# Methods don't know about outside variables?

Say I'm writing a division algorithm script:

``````def current_trace
puts "Counter: #{counter}; r: #{r}; q: #{q}"
end

r = a
q = 0
counter = 0

while r >= d
current_trace
r = r - d
q = q + 1
counter += 1
end
current_trace
``````

I expected that calling `current_trace` would output the value of `counter`, `r` and `q`. But instead I get:

in `current_trace': undefined local variable or method`counter' for main:Object (NameError)

1. What's the problem here?
2. How should I write a method that will output the values of some variables named `counter`, `r`, and `q`, at any given point (preferably without passing arguments to the method)?
-

The correct thing is to write your method so it accepts parameters:

``````def current_trace(c, r, q)
puts "Counter: #{ c }; r: #{ r }; q: #{ q }"
end
``````

Then call it like:

``````d = 1
r = 5
q = 0
counter = 0

while r >= d
current_trace(counter, r, q)
r = r - d
q = q + 1
counter += 1
end

current_trace(counter, r, q)
``````

Which results in:

``````Counter: 0; r: 5; q: 0
Counter: 1; r: 4; q: 1
Counter: 2; r: 3; q: 2
Counter: 3; r: 2; q: 3
Counter: 4; r: 1; q: 4
Counter: 5; r: 0; q: 5
``````

(I tweaked your variable names because your code won't work because you don't show where `a` and `d` come from, but that's beside the point.)

You can use `@instance`, `\$global` or `CONSTANTs` but those are playing games with variable scoping, which can cause problems when you accidentally change them in some method, often because you mistype them or leave off the sigil (`@`, `\$`) and inadvertently create a local variable that doesn't change the one you want. Having to use `@var`, or `\$var` at the main level, just to get your code to work, is a pretty good sign you're doing something wrong actually.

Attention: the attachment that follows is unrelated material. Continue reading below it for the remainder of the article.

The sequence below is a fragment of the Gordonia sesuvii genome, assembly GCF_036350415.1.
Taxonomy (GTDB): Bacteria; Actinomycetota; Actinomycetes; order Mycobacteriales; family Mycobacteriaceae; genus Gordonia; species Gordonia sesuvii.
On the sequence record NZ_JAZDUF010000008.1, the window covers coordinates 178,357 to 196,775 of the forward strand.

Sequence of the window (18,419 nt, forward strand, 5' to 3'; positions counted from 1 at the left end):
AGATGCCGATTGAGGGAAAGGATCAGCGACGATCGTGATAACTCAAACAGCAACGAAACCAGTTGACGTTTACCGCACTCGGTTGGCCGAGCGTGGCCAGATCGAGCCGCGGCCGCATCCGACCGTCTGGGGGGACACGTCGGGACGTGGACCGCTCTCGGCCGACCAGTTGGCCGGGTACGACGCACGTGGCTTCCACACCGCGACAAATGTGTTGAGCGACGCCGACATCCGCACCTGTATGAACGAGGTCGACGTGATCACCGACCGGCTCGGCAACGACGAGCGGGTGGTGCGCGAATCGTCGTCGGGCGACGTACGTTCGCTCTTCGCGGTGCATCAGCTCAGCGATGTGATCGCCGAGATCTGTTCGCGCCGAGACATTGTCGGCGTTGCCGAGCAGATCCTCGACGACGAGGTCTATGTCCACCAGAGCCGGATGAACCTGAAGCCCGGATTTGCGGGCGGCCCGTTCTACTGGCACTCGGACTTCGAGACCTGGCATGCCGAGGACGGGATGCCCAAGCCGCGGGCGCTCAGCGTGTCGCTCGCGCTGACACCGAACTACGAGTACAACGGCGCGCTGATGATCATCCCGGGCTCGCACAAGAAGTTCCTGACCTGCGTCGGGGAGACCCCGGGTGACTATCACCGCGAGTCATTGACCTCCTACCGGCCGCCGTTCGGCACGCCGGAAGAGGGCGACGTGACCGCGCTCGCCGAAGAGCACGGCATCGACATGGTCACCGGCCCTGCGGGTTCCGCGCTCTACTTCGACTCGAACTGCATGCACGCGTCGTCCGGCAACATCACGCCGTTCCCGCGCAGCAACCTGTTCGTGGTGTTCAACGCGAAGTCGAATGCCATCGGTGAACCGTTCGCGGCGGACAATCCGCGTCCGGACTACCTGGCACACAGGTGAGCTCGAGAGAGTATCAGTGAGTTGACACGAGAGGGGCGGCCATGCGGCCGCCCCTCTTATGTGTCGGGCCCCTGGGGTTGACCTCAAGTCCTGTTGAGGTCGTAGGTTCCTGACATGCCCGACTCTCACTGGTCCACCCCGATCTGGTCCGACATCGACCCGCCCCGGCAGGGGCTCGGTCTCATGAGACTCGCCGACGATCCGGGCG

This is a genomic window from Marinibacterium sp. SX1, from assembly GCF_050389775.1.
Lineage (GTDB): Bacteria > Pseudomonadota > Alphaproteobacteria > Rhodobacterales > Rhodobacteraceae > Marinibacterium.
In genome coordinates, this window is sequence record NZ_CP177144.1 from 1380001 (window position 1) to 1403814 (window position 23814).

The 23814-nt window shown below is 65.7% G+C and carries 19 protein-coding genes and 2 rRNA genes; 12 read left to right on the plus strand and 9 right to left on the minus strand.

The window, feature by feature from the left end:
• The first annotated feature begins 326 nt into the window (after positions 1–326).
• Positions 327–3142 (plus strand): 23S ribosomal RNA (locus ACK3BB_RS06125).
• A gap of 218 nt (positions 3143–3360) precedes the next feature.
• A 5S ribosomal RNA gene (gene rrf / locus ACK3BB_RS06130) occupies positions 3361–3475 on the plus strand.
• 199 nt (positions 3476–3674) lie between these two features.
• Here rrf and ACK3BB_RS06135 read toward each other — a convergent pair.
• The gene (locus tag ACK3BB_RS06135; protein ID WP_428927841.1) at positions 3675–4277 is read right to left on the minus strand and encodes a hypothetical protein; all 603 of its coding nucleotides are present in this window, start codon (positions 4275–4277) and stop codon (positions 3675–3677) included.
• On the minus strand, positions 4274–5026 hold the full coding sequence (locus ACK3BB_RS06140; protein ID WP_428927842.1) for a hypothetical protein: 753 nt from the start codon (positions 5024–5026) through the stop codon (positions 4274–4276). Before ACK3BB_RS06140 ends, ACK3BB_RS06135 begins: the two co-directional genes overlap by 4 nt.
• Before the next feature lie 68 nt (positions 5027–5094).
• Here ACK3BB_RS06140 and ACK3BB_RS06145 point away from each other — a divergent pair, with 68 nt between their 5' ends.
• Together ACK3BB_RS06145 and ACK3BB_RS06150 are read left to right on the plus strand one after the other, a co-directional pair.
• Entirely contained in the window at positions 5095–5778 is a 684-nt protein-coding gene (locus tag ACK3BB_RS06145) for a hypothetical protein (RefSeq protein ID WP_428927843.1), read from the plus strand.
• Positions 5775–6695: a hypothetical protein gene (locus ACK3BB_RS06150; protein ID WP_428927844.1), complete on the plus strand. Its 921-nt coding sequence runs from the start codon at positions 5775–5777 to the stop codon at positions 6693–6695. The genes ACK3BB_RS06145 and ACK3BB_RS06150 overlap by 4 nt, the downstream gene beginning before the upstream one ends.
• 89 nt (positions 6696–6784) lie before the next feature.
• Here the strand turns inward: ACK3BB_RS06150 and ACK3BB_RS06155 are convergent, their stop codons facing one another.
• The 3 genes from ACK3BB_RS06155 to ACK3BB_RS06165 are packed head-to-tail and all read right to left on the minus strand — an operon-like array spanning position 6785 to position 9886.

-
I thought this would be kind of redundant seeing as I'd always be passing in the exact same variables. Is this "the Ruby way"? –  Jackson Sep 28 at 21:35
It's not a "Ruby way" thing, it's proper coding technique in the languages I've used that have variable scoping and functions/methods/procedures that accept parameters. Your variable names are the same, but the values being passed in change each time through which is fine. Passing the same value in each time would be a different situation. –  the Tin Man Sep 28 at 21:38
Hm. Do you think it might be better for me to have `counter`, `r` and `q` as instance variables of some object, instead? –  Jackson Sep 28 at 21:45
It is overkill for a trivial script. I've written Ruby code in utility scripts where I don't define classes or use instance variables, because there was no need. Knowing how and when to do it is important because you can waste a lot of brain-time thrashing around trying to make your code work cleanly if you hit that transition point and don't refactor. But, Ruby is nice that it allows us to decide whether to write our own classes or not. Often I write a method or two, some tests and a couple loops of some sort; Simple stuff. Other times it's thousands of lines in multiple files with classes. –  the Tin Man Sep 28 at 21:48
Well, since globals are inappropriate in this case (and the same probably goes for instance variables on main), I guess I can't wriggle out of this one. :P I'll use this pattern for similar methods from now on. Thanks for your advice. –  Jackson Sep 28 at 21:53

In this case, your `current_trace` method is so simple that it does not worth making it a method. But looking at your code, the reason you did so is probably because it appears more than once. That is the bad part of your code that should be improved. By reconsidering the timing of the conditional and `puts`, you can avoid calling `puts` in two different locations.

``````counter, q, r = 0, 0, a
loop do
puts "Counter: #{counter}; q: #{q}; r: #{r}"
break if r < d
counter += 1
q += 1
r -= d
end
``````
-
You were correct in your assumptions. This is also a good idea. My question became more of a general one about scope, but this solution works well for the script I was writing. –  Jackson Sep 28 at 21:55
I implemented your suggestion here: gist.github.com/jacksonrayhamilton/6747186 –  Jackson Sep 28 at 22:06
Alright. Nice to know. –  sawa Sep 28 at 22:08
I think I figured it out. `counter`, `r` and `q` were (apparently) only local to `main`'s scope. I changed them to the globals `\$counter`, `\$r` and `\$q`, and now I have access to them in my method.
Don't use `\$globals` for this. That's a sure-fire sign that your code isn't written correctly. –  the Tin Man Sep 28 at 21:30